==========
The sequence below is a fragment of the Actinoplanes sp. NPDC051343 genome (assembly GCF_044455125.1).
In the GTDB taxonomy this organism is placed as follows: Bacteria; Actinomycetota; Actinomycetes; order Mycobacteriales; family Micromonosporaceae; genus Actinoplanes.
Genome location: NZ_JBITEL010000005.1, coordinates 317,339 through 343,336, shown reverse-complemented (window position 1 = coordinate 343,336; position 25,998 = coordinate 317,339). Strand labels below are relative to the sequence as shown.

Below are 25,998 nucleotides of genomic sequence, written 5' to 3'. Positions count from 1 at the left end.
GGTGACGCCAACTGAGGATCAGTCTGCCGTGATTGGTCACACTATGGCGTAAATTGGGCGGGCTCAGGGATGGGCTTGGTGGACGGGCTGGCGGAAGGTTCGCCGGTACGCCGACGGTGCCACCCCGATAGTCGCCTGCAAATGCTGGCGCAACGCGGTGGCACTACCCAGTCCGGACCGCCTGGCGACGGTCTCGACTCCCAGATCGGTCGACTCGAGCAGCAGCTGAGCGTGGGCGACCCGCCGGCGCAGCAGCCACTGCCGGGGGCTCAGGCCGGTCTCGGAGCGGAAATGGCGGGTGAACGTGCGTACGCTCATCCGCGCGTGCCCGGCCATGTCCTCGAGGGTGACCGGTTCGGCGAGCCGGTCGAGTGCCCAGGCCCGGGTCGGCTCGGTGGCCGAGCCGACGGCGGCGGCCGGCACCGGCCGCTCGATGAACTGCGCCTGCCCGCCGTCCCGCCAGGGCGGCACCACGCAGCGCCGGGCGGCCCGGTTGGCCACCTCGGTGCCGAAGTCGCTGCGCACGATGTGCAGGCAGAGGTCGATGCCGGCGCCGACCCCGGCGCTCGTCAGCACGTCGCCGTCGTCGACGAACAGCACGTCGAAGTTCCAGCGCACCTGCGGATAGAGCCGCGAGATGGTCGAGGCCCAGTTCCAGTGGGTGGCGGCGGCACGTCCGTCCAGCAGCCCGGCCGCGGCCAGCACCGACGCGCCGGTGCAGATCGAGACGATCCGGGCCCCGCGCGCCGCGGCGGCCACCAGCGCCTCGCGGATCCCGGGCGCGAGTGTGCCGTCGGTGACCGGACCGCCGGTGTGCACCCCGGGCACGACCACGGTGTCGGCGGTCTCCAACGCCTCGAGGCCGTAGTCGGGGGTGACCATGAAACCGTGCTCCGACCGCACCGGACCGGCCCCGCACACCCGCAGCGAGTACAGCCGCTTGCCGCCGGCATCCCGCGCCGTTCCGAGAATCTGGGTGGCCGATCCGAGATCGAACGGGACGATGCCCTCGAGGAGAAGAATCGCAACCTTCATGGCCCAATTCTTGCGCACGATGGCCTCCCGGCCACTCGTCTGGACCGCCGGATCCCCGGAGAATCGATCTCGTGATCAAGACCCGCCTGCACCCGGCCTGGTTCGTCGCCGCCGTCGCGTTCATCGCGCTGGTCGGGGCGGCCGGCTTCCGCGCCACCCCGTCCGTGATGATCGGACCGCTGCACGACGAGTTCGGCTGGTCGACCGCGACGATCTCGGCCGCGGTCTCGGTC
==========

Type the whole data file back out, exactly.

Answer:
The sequence below is a fragment of the Actinoplanes sp. NPDC051343 genome (assembly GCF_044455125.1).
In the GTDB taxonomy this organism is placed as follows: Bacteria; Actinomycetota; Actinomycetes; order Mycobacteriales; family Micromonosporaceae; genus Actinoplanes.
Genome location: NZ_JBITEL010000005.1, coordinates 317,339 through 343,336, shown reverse-complemented (window position 1 = coordinate 343,336; position 25,998 = coordinate 317,339). Strand labels below are relative to the sequence as shown.

Below are 25,998 nucleotides of genomic sequence, written 5' to 3'. Positions count from 1 at the left end.
GGTGACGCCAACTGAGGATCAGTCTGCCGTGATTGGTCACACTATGGCGTAAATTGGGCGGGCTCAGGGATGGGCTTGGTGGACGGGCTGGCGGAAGGTTCGCCGGTACGCCGACGGTGCCACCCCGATAGTCGCCTGCAAATGCTGGCGCAACGCGGTGGCACTACCCAGTCCGGACCGCCTGGCGACGGTCTCGACTCCCAGATCGGTCGACTCGAGCAGCAGCTGAGCGTGGGCGACCCGCCGGCGCAGCAGCCACTGCCGGGGGCTCAGGCCGGTCTCGGAGCGGAAATGGCGGGTGAACGTGCGTACGCTCATCCGCGCGTGCCCGGCCATGTCCTCGAGGGTGACCGGTTCGGCGAGCCGGTCGAGTGCCCAGGCCCGGGTCGGCTCGGTGGCCGAGCCGACGGCGGCGGCCGGCACCGGCCGCTCGATGAACTGCGCCTGCCCGCCGTCCCGCCAGGGCGGCACCACGCAGCGCCGGGCGGCCCGGTTGGCCACCTCGGTGCCGAAGTCGCTGCGCACGATGTGCAGGCAGAGGTCGATGCCGGCGCCGACCCCGGCGCTCGTCAGCACGTCGCCGTCGTCGACGAACAGCACGTCGAAGTTCCAGCGCACCTGCGGATAGAGCCGCGAGATGGTCGAGGCCCAGTTCCAGTGGGTGGCGGCGGCACGTCCGTCCAGCAGCCCGGCCGCGGCCAGCACCGACGCGCCGGTGCAGATCGAGACGATCCGGGCCCCGCGCGCCGCGGCGGCCACCAGCGCCTCGCGGATCCCGGGCGCGAGTGTGCCGTCGGTGACCGGACCGCCGGTGTGCACCCCGGGCACGACCACGGTGTCGGCGGTCTCCAACGCCTCGAGGCCGTAGTCGGGGGTGACCATGAAACCGTGCTCCGACCGCACCGGACCGGCCCCGCACACCCGCAGCGAGTACAGCCGCTTGCCGCCGGCATCCCGCGCCGTTCCGAGAATCTGGGTGGCCGATCCGAGATCGAACGGGACGATGCCCTCGAGGAGAAGAATCGCAACCTTCATGGCCCAATTCTTGCGCACGATGGCCTCCCGGCCACTCGTCTGGACCGCCGGATCCCCGGAGAATCGATCTCGTGATCAAGACCCGCCTGCACCCGGCCTGGTTCGTCGCCGCCGTCGCGTTCATCGCGCTGGTCGGGGCGGCCGGCTTCCGCGCCACCCCGTCCGTGATGATCGGACCGCTGCACGACGAGTTCGGCTGGTCGACCGCGACGATCTCGGCCGCGGTCTCGGTC